Rafida Bonya Ahmed: On the morning of February 26, as I was mourning the loss of my husband last year, I was left wondering something else: Whose death anniversary will I mourn next?
A year ago on Thursday, secular blogger Ananta Bijoy Das was attacked and killed on his way to work in northeastern Bangladesh. That attack came after one on me and my husband by a group of machete wielding Islamic militants at a crowded book fair. I sustained four stab wounds to my head and I lost my left thumb. My husband Avijit wasn’t so fortunate. He died in the hospital from the wounds he suffered in the attack.
Ananta, a fellow writer who used to call me his sister, started blogging with us right after he started college. He was only a few hundred yards from his home when assailants hacked him to death. Another blogger washacked to death in his own apartment. Sadly, the fundamentalists have also targeted Avijit’s publishers, slaughtering one in his office. Another barely escaped.
Our crimes? Avijit founded the online platform Muktomona to promote science, philosophy, rationalism and free thinking in Bengali. Avijit wrote and edited 10 books, on topics ranging from the origins of life, to the science behind homosexuality, to the origin of the universe from zero. I wrote a book on the evolution of life. And Ananta published a magazine called “Reason” and wrote books on philosophy and science. Yes, we were openly critical of Islam, but we criticized all religions from a rationalist and scientific point of view.
You would think the Bangladeshi government would be outraged at these crimes, committed on the country’s soil. Instead, it remained largely silent as the killing spree continued. And while this supposedly secular and democratic government did eventually speak out, after the fourth victim was killed, the criticism of the killings was undercut as it shamelessly blamed the victims and warned against writing anything that could potentially hurt religious feelings.
Sadly, not only have the authorities in this country failed to ensure justice for any of the killers, but arrests also have been few. Indeed, none of the suspected and identified killers in our case have been detained. (This doesn’t mean the authorities haven’t been busy. They have been arresting bloggers, writers and publishers under the guise of “semi-blasphemy” laws, suggesting their writings were intended to offend religion).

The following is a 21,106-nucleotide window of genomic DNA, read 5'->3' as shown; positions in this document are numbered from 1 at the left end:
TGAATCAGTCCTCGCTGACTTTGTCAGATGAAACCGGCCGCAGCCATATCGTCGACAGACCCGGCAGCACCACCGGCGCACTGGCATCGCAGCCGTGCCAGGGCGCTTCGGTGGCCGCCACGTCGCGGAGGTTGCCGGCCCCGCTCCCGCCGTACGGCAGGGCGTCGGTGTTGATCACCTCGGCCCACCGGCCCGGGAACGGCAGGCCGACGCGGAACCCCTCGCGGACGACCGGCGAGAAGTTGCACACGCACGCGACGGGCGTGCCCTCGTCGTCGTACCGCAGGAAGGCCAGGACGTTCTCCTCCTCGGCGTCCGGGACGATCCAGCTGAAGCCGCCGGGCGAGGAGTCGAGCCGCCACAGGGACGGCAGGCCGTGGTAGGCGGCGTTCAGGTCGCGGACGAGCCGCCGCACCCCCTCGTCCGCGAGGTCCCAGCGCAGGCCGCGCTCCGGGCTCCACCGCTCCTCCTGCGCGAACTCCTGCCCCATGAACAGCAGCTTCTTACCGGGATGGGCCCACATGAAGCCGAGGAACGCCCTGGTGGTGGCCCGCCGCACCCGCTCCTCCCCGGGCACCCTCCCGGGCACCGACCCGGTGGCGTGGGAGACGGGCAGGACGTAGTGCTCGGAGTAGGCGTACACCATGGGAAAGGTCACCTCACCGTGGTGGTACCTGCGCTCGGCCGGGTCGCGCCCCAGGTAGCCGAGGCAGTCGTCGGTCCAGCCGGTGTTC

We are now seeing the inevitable results of encouraging a culture of impunity in society.
The systematic pattern of assassinations and attacks has extended from atheist bloggers to Shiite, Hindu or Christian minority groups, foreign nationals, university professors, and the editor of the first homosexual magazine in the country. Al Qaeda in the Indian Subcontinent and ISIS have been claiming responsibility for these slayings. ISIS, meanwhile, has featured Bangladesh in its magazine Dabiq multiple times.
The government’s response has been unbelievable. The home minister said part of the investigation into one blogger’s death would involve seeing “whether the blogger has written anything objectionable in his blogs.” He also declared that homosexuality was not supported by Bengali culture after the killing of two gay rights activists in their own apartment. The prime minister said she would not put up with any criticism of religion. To our surprise, we watched the U.S. ambassador to Bangladesh praise the government for fighting terrorism even as she asked the government to speak out.
The truth is that the progressive secular community and minorities of all sorts in Bangladesh now don’t just have to fear Islamic militants — we must also fear our own government, which shows no regard for its secular beginnings and chooses instead to appease the fundamentalists.
Islamists want to shut down all channels of free expression, intellectual creativity and cultural diversity to preserve their form of Islam only. But we have seen the price of siding with religious fundamentalists throughout history, how U.S. arming of al Qaeda in Afghanistan backfired, and how turning a blind eye to the rise of ISIS in Iraq and Syria helped grow this monster that the whole world is now threatened by.
Bangladesh — the world’s eighth most populous country, with the fourth largest Muslim majority population — could very quickly become a breeding ground for Islamic terrorists, despite its long history of secular tradition. Remember, there is poverty, growing income inequality, the impact of global consumerism, a large segment of population without any secular education, constant political feuds and regular injections of extremist Wahhabi culture that extremists can exploit. All these factors could tilt Bangladesh toward Islamic fundamentalism if the Bangladeshi government and the secular community do not take immediate action against the growing trend of Islamic militancy.
Rafida Bonya Ahmed is a humanist activist, author and a marketing professional. She is the widow of Bangladeshi blogger and activist Avijit Roy.